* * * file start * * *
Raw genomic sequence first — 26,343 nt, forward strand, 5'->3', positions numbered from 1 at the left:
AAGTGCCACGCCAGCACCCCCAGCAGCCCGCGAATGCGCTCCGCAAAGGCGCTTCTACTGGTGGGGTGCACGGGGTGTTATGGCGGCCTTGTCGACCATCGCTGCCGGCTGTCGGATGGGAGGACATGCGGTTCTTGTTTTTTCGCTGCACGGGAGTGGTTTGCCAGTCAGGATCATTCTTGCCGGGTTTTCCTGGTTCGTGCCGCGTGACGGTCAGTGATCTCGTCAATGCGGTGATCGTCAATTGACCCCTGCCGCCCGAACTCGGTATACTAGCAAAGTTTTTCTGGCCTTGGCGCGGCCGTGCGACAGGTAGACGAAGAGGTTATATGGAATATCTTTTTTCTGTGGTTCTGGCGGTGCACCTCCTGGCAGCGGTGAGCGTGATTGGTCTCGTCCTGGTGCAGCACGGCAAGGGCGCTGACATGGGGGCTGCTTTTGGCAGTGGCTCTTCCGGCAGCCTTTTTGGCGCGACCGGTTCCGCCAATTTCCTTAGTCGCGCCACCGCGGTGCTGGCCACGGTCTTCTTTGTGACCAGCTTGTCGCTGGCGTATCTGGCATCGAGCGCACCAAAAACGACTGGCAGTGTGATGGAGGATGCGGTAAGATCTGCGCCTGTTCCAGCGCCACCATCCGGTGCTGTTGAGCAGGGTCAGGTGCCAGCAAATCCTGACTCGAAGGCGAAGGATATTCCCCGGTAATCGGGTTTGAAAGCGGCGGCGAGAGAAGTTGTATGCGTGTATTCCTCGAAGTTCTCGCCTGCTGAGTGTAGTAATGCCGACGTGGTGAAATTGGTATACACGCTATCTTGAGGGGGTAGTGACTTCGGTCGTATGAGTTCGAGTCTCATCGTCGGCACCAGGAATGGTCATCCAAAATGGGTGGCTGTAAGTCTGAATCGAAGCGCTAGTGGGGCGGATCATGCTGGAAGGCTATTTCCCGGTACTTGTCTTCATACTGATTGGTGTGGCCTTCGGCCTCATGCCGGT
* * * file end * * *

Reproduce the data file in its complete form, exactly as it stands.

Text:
Raw genomic sequence first — 26,343 nt, forward strand, 5'->3', positions numbered from 1 at the left:
AAGTGCCACGCCAGCACCCCCAGCAGCCCGCGAATGCGCTCCGCAAAGGCGCTTCTACTGGTGGGGTGCACGGGGTGTTATGGCGGCCTTGTCGACCATCGCTGCCGGCTGTCGGATGGGAGGACATGCGGTTCTTGTTTTTTCGCTGCACGGGAGTGGTTTGCCAGTCAGGATCATTCTTGCCGGGTTTTCCTGGTTCGTGCCGCGTGACGGTCAGTGATCTCGTCAATGCGGTGATCGTCAATTGACCCCTGCCGCCCGAACTCGGTATACTAGCAAAGTTTTTCTGGCCTTGGCGCGGCCGTGCGACAGGTAGACGAAGAGGTTATATGGAATATCTTTTTTCTGTGGTTCTGGCGGTGCACCTCCTGGCAGCGGTGAGCGTGATTGGTCTCGTCCTGGTGCAGCACGGCAAGGGCGCTGACATGGGGGCTGCTTTTGGCAGTGGCTCTTCCGGCAGCCTTTTTGGCGCGACCGGTTCCGCCAATTTCCTTAGTCGCGCCACCGCGGTGCTGGCCACGGTCTTCTTTGTGACCAGCTTGTCGCTGGCGTATCTGGCATCGAGCGCACCAAAAACGACTGGCAGTGTGATGGAGGATGCGGTAAGATCTGCGCCTGTTCCAGCGCCACCATCCGGTGCTGTTGAGCAGGGTCAGGTGCCAGCAAATCCTGACTCGAAGGCGAAGGATATTCCCCGGTAATCGGGTTTGAAAGCGGCGGCGAGAGAAGTTGTATGCGTGTATTCCTCGAAGTTCTCGCCTGCTGAGTGTAGTAATGCCGACGTGGTGAAATTGGTATACACGCTATCTTGAGGGGGTAGTGACTTCGGTCGTATGAGTTCGAGTCTCATCGTCGGCACCAGGAATGGTCATCCAAAATGGGTGGCTGTAAGTCTGAATCGAAGCGCTAGTGGGGCGGATCATGCTGGAAGGCTATTTCCCGGTACTTGTCTTCATACTGATTGGTGTGGCCTTCGGCCTCATGCCGGT